Monday, April 27, 2009

James 1:22–25, "Hearing and Doing the Word."

First, let me apologize to those who have checked and not found anything new. I hope that there is enough meat to last the occasional busy season, as this blogging is fun for me, but it is subject to the needs of the service (to quote Russell Crowe in Master and Commander). With Palm Sunday and Easter, and sick kids, and hospitalized relatives, along with the needs of the local church, many irons have fought for the fire. Yet, my apologies and I thank you for engaging. I hope that your time will always be well spent on this blog, not because of me, but because of to Whom I am pointing the reader. Be blessed, and I hope you can meditate well on not just hearing God's Word, but doing it . . .

. . . James 1, read verses 22–25, "Do not merely listen to the word, and so deceive yourselves. Do what it says. Anyone who listens to the word but does not do what it says is like a man who looks at his face in a mirror, and, after looking at himself, goes away and immediately forgets what he looks like. But the man who looks intently into the perfect law that gives freedom, and continues to do this, not forgetting what he has heard, but doing it—he will be blessed in what he does."

Have you read a disclaimer recently? The sign on a paranormal psychology meeting room read, "The meeting has been cancelled today due to unforeseen circumstances." I read another one, which explained on a rice cereal box that due to shifting during transport the amount on the label might not be what is inside. In other words, "It's not our fault!" Have you ever bought a 3/4 bag of potato chips? Why pay the same for less, especially half of the product? Have you ever found that in your walk with Christ, following Jesus, you have to give a disclaimer? You say, "I'm a Christian, but . . ." Or, "I know, I know, but I'm still a Christian." "I'm still saved, even though . . ."

This comes after James told us to have joy during trials, persevere, try and mature through trials, and if you lack anything ask God for wisdom and He will give it. When you pray and ask for wisdom (or anything else), pray in faith that God is good and will do what is best for Himself and then for His people. James then wrote not to worry about rich oppressors because their wealth would fade, but to persevere for the crown that doesn't fade. Seek (v. 17 following) good and perfect gifts, which are all from God, no matter where they originated. Verses 19 through 21 James warned of "Speed Limits."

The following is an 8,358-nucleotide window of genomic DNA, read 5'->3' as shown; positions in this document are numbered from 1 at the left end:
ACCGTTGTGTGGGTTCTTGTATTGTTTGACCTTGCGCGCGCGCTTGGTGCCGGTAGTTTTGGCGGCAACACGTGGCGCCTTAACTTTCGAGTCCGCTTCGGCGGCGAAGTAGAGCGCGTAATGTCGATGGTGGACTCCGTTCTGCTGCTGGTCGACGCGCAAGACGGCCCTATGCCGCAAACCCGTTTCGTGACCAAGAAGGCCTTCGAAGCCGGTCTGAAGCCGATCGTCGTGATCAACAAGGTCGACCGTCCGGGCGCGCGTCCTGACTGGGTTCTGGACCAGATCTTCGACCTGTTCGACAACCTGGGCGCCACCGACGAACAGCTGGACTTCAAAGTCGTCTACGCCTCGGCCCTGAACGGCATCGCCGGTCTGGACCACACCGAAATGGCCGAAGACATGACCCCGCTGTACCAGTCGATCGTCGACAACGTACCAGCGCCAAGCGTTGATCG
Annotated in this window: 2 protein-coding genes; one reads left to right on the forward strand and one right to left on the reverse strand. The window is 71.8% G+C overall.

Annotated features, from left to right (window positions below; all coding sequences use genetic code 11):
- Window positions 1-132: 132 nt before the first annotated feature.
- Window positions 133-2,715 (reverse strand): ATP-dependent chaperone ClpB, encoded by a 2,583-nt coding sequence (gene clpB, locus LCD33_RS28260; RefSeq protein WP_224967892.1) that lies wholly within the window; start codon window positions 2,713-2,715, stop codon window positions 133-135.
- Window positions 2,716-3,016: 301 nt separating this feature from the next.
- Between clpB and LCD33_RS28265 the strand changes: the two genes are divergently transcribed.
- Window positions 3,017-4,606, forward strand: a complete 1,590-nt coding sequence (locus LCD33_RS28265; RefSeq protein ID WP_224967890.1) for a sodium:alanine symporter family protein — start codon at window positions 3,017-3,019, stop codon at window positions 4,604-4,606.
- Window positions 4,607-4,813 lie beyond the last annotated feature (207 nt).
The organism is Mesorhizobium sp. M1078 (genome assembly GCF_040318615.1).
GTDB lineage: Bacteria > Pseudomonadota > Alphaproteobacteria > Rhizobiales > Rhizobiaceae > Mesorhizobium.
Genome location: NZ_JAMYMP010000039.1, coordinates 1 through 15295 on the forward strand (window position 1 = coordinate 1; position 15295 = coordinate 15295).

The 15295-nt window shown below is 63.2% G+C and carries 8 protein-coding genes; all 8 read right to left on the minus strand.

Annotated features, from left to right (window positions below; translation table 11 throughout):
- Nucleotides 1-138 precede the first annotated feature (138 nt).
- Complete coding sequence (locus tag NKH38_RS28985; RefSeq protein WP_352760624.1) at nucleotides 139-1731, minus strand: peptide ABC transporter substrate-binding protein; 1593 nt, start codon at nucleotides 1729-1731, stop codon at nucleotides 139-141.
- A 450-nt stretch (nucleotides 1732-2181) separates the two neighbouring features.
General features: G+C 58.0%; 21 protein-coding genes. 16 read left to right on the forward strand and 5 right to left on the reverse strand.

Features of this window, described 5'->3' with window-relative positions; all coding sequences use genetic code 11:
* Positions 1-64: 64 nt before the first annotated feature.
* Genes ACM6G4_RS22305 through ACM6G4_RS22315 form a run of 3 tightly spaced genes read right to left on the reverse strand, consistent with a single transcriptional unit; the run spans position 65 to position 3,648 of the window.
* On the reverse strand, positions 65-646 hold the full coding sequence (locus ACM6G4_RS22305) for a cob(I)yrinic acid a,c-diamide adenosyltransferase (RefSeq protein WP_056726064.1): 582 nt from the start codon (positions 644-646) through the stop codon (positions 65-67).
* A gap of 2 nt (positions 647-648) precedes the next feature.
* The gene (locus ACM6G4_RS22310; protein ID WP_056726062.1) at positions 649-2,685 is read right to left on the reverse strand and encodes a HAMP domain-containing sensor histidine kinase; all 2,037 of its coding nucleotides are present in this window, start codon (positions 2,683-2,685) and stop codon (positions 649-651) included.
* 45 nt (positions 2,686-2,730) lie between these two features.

Last time, we saw how James urged us to be in a hurry to listen, not just to others, but most of all to God in receiving the Word planted in us. Now James adds to that. See how James is building actions and steps in a staircase of practical theology? It's like a Master saying, "Very good, very good. Now that's you've accomplished that, move up to the next level."

So, James says now, "Don't just merely listen to the Word (which is a good thing) . . . Do what it says."

Wow. Think about the difference and the bridge he's asking us to cross there. The Bible contains some hard sayings, such as Jesus' command in Luke 6 "love your enemies, do good to those who hate you, pray for those who persecute you." James does not say "Quote Scripture," "Teach the Bible," or "Make your own translation." He says, "Do it! Do it! Do it!" (remember Nike? Just Do It?).

First, God’s people don’t just hear His word.
The Christians should have heard the word, but not JUST heard the word, (v. 22b–24). A “hearer” is “one who hears.” In 1 Timothy 4:13, Timothy was instructed by Paul to “devote yourselves to the public reading of Scriptures.”
Read Rom 2:12–16 (READ IT) Especially Rom 2:13, “For it is not the hearers of the Law who are just before God, but the doers of the Law will be justified.”
What is James teaching? This: The question to ask is not "Are you into God's Word?" But:
IS GOD'S WORD INTO YOU? Has it made it's way into your lifestyle?

As Tony Evans said, "When I'm cut, let me bleed the Bible." Let it be like the Gatorade commercials, "Is it in you?"

A boy watched a pastor working in his wood shop. The boy stared as the pastor worked, and in the midst of his frustration the pastor turned and asked, "What are you staring at?" The boy replied, "I just want to know what a pastor says when he hits his thumb with his hammer." I know all Christians say, "Amen. O darn, O brother."
For you, reading, is God's Word in you? Could people point to evidence that you follow Jesus?
There is the word, "And" in Greek at the beginning of this sentence, verse 22. It is as if James is saying, "And another thing . . . make sure when you listen to the Word, you do what it says."
We will see in verses 23–24, an illustration of what not to do. There are 3 verses on this and 1 verse on what TO DO. Emphasis on what not to do.